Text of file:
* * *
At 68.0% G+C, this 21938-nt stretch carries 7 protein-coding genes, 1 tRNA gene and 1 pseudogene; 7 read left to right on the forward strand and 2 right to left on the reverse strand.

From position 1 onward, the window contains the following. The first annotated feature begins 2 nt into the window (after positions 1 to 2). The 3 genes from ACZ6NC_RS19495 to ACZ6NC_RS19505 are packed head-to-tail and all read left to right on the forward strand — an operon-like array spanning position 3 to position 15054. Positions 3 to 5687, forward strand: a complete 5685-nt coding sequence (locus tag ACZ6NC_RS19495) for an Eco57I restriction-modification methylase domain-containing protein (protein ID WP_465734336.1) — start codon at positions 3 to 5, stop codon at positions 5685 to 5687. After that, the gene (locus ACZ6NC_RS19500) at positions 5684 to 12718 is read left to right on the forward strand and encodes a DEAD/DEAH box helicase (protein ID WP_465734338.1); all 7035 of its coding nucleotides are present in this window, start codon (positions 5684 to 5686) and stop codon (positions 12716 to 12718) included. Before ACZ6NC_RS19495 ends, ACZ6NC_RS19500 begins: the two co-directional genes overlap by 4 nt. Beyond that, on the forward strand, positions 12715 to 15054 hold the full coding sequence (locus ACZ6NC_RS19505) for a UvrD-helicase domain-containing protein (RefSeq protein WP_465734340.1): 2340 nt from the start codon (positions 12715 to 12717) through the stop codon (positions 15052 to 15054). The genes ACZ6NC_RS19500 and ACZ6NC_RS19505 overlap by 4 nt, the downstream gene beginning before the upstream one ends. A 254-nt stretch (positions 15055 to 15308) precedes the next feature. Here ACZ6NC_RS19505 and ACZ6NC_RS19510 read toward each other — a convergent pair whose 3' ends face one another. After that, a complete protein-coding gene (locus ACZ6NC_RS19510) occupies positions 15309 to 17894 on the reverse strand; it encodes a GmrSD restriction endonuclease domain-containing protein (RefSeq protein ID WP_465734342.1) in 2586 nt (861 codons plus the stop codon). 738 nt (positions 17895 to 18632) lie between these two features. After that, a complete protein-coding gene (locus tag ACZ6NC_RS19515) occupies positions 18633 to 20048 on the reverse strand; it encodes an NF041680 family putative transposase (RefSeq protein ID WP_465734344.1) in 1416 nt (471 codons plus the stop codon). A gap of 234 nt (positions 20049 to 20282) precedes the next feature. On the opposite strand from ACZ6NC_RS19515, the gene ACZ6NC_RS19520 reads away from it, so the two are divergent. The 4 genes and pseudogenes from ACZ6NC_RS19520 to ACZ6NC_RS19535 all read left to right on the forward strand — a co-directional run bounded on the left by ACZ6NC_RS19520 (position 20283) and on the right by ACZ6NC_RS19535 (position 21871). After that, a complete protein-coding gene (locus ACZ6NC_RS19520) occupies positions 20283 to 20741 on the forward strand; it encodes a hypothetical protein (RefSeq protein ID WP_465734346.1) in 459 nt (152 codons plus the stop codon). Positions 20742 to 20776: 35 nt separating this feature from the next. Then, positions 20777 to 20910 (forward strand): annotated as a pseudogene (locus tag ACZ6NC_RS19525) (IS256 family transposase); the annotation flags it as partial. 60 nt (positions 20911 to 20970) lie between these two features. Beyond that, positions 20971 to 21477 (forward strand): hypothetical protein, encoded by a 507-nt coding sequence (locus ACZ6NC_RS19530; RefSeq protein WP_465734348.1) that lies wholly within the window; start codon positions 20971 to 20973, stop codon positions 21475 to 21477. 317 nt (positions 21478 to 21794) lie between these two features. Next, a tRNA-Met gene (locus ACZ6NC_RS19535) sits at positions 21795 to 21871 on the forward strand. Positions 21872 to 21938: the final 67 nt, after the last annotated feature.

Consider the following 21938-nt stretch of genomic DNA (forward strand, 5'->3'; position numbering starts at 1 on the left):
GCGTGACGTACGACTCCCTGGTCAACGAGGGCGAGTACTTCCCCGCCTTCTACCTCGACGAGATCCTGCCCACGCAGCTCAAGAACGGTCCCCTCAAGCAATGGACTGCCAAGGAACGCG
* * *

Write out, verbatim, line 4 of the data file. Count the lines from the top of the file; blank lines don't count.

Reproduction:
GCGTGACGTACGACTCCCTGGTCAACGAGGGCGAGTACTTCCCCGCCTTCTACCTCGACGAGATCCTGCCCACGCAGCTCAAGAACGGTCCCCTCAAGCAATGGACTGCCAAGGAACGCG